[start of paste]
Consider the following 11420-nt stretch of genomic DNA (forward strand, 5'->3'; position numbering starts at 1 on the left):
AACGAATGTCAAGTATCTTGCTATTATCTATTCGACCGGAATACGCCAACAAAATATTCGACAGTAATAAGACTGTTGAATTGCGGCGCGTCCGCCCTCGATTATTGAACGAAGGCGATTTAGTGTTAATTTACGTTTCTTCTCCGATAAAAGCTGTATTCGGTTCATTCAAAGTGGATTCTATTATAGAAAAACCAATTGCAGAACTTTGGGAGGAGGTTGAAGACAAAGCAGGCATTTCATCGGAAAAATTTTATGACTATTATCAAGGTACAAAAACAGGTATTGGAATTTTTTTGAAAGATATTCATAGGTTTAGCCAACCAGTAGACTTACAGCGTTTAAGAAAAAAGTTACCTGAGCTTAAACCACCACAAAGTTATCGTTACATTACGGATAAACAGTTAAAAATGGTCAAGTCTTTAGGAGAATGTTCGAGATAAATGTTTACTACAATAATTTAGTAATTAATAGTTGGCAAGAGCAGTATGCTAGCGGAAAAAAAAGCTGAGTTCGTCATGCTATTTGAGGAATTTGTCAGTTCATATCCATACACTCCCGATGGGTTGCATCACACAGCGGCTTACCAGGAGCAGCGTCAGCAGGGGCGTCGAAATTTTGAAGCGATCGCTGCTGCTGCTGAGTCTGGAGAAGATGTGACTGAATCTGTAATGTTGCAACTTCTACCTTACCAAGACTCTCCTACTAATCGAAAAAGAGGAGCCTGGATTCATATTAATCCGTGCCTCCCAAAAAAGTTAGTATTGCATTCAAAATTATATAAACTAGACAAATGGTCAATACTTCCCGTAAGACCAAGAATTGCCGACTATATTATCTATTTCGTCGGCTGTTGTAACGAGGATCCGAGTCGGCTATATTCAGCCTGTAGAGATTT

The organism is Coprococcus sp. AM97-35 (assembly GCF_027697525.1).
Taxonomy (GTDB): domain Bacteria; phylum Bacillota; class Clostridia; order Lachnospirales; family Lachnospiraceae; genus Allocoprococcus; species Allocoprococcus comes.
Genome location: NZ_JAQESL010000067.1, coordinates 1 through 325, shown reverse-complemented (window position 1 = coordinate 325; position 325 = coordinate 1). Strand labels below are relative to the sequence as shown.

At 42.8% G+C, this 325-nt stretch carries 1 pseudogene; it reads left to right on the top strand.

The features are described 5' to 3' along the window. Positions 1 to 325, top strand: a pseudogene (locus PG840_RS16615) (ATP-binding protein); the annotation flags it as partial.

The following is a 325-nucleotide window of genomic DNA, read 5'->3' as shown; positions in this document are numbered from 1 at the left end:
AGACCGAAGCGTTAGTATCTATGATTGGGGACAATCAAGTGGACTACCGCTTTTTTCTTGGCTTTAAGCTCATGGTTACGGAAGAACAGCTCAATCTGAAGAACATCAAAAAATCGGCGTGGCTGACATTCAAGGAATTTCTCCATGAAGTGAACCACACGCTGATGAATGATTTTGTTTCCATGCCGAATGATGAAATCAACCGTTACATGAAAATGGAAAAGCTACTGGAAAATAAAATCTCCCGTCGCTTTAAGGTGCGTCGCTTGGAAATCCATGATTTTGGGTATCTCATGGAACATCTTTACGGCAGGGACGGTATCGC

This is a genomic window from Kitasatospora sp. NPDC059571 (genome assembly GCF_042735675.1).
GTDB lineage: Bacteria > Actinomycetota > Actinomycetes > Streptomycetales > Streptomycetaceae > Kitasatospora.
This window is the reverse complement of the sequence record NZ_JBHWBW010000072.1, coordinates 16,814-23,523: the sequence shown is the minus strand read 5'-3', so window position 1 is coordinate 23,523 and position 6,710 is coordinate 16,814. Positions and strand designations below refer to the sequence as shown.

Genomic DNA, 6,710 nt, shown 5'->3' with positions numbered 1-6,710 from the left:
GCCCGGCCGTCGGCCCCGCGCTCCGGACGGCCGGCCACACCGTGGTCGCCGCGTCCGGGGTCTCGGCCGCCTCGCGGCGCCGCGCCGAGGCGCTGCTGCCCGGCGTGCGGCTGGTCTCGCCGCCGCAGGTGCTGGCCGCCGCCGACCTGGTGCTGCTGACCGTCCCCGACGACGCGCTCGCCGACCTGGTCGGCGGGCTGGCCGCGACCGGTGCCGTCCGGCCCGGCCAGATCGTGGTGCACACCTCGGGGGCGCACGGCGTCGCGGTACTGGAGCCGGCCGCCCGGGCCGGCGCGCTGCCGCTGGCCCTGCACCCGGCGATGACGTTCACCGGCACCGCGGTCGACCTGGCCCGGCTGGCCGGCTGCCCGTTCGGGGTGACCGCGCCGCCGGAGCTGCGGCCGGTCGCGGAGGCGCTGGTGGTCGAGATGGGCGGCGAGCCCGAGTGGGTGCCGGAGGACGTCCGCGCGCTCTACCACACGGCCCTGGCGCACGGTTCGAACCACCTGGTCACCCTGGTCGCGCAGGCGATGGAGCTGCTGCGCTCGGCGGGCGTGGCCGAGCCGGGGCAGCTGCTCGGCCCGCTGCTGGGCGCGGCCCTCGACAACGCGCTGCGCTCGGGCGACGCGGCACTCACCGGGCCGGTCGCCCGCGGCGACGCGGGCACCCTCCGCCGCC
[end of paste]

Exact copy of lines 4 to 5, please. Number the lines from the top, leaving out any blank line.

Taxonomy (GTDB): domain Bacteria; phylum Bacillota; class Clostridia; order Lachnospirales; family Lachnospiraceae; genus Allocoprococcus; species Allocoprococcus comes.
Genome location: NZ_JAQESL010000067.1, coordinates 1 through 325, shown reverse-complemented (window position 1 = coordinate 325; position 325 = coordinate 1). Strand labels below are relative to the sequence as shown.